Top Picks Under $18
Menetou-Salon may not be quite as famous as Sancerre, but that's all the more reason to know about it—Sauvignon Blanc from this region is often a pretty good value. We're quite happy drinking the Domaine de Chatenoy Menetou-Salon (2008). It's lively and bright, nicely integrated with a creamy minerality (though not quite the striking stoniness of Sancerre). It's a lovely beach wine, with hints of tropical fruit and a bright acidity. Serve it with calamari or grilled octopus. Find this wine, $17-18.
The Warwick Professor Black Sauvignon Blanc (2009) from Stellenbosch, South Africa, is another one of our favorites. It's creamy, with hints of gravel and a nice juicy acidity on the finish. We tasted starfruit and lemon thyme, chives, and pineapple. It's not totally puckery the way New Zealand Sauvignon Blanc is, but real Sauvignon Blanc characteristics come through; it's not overripe or overhandled. Serve this easy-to-drink wine with oysters or crab cakes. Find this wine, $14-17.
The mineral-driven Neil Ellis Sincerely Sauvignon Blanc (2009) has a chalky creaminess and hints of peach. It's an easy drinking balcony wine and a great affordable alternative to Sancerre. We'd pair it with Vietnamese summer rolls or monkfish. Find this wine, around $11. We also enjoyed the focused, tangy Neil Ellis Groenekloof Sauvignon Blanc (2008), with its long finish and slight earthiness, though we weren't certain it was interesting enough to warrant spending extra. Find this wine, $15-17.
Bracing acidity and dry herb notes dominate the flavors of De Martino's 347 Vineyards Sauvignon Blanc (2009). Though this Chilean wine has fragrant fruit on the nose, it's a bit austere in the mouth, with hints of grapefruit (and grapefruit pith), lemongrass, and thyme. It's fresh and focused, but the finish is just a little harsh. Find this wine, around $13.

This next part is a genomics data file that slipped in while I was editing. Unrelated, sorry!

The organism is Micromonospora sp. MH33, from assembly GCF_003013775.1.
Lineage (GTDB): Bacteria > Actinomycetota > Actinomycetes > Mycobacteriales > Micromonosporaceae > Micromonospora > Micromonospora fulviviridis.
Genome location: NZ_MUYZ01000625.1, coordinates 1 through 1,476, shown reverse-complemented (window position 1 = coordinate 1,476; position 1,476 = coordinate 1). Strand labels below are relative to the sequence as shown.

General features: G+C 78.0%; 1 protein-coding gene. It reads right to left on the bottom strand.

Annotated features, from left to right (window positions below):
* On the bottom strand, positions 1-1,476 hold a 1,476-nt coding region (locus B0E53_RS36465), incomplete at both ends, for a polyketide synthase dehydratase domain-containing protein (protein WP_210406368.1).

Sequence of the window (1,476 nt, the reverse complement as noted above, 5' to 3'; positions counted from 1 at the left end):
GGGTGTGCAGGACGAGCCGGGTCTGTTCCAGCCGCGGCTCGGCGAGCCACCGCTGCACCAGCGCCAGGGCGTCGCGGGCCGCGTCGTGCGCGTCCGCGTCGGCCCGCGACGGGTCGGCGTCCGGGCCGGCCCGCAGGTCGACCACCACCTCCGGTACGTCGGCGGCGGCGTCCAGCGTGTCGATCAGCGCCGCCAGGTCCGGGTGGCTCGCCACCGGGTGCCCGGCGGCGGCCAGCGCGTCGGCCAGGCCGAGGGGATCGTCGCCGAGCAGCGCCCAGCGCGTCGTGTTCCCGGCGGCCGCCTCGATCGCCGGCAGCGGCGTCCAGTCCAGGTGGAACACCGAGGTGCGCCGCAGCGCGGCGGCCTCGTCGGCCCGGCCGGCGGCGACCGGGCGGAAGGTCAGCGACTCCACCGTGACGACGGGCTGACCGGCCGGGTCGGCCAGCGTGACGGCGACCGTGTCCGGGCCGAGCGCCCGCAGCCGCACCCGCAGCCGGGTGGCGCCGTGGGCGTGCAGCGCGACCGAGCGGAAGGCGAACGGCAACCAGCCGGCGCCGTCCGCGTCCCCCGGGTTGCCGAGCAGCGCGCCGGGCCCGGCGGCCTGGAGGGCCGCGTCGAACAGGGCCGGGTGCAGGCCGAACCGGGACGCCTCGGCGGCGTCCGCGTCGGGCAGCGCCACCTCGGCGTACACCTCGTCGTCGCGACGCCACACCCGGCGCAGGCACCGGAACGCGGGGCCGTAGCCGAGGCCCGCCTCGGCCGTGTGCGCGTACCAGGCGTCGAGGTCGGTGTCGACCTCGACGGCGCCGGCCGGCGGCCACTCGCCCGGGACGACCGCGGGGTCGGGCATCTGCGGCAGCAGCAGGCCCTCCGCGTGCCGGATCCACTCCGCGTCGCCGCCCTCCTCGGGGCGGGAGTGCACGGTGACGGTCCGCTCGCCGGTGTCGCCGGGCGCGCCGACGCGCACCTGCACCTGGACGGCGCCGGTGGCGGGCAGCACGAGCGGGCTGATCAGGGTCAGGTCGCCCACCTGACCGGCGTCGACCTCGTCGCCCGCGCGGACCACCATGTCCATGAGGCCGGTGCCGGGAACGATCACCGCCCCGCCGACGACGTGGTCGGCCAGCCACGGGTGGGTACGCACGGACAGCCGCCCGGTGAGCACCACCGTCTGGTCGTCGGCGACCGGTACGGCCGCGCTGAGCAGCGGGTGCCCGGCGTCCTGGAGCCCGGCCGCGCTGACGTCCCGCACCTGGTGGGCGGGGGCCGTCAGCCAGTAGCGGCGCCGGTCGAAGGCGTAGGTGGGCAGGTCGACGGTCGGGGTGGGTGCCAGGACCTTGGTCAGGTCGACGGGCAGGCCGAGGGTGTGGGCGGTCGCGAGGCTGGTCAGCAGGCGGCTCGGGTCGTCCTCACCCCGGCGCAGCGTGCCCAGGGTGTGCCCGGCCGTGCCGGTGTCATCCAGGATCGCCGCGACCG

Another solid Chilean option is the 2009 Haras Sauvignon Blanc from the Maipo Valley. It's vivid, focused, and tangy, with delicate nectarine and lemon notes and bright acidity—and just a hint of prickly carbonation. Find this wine, around $12.
The Weinert 2009 Carrascal White from Mendoza, Argentina surprised us a little. The bottle we tried of this blend of Sauvignon Blanc and Chenin Blanc was a bit oxidative, like a baby sibling of the Jura's vin jaune or fino sherry. The nutty, figgy notes were backed up by a delicate limey acidity, but also a hint of apple cider vinegar. Was this a faulty bottle? If so, we're not the only ones—it looks like the staff at K&L Wine Merchants had a similar experience. And a little hazelnutty, sea-breezy oxidation in a wine isn't necessarily a bad thing; it can be brilliant when paired with Comte cheese or oily mackerel. Find this wine, around $13.
Recommended with Reservations
We used to buy Chateau Bonnet Blanc regularly, but the 2008 bottle of this white Bordeaux blend that we sampled for this article wasn't quite what we remembered. Perhaps previous versions included more Sauvignon Blanc—this one struck us as quite rich and floral, with the impression of sweetness from the Semillon that's blended in. We tasted dried pears, honeydew, and cucumber, but wished it was a wee bit crisper. Find this wine, around $10.
I wouldn't mind drinking Porcupine Ridge Sauvignon Blanc at a barbecue; it's refreshingly tart. But it has a grassiness that doesn't quite blend in, and a few strange flavors. Mealy peach? Green banana peel? You can do better for ten bucks, but you can also do much worse. Find this wine, around $10.
The Fortress 2009 Red Hills Lake County Sauvignon Blanc wasn't quite the sprightly sipper we hoped for. It's riper and heavier, with a hefty 14.2% ABV. If you're usually a Chardonnay drinker, you might like this one, but for us, the alcohol flavor (especially on the finish) was just too much.
Disclosure: All wines were provided as samples for review.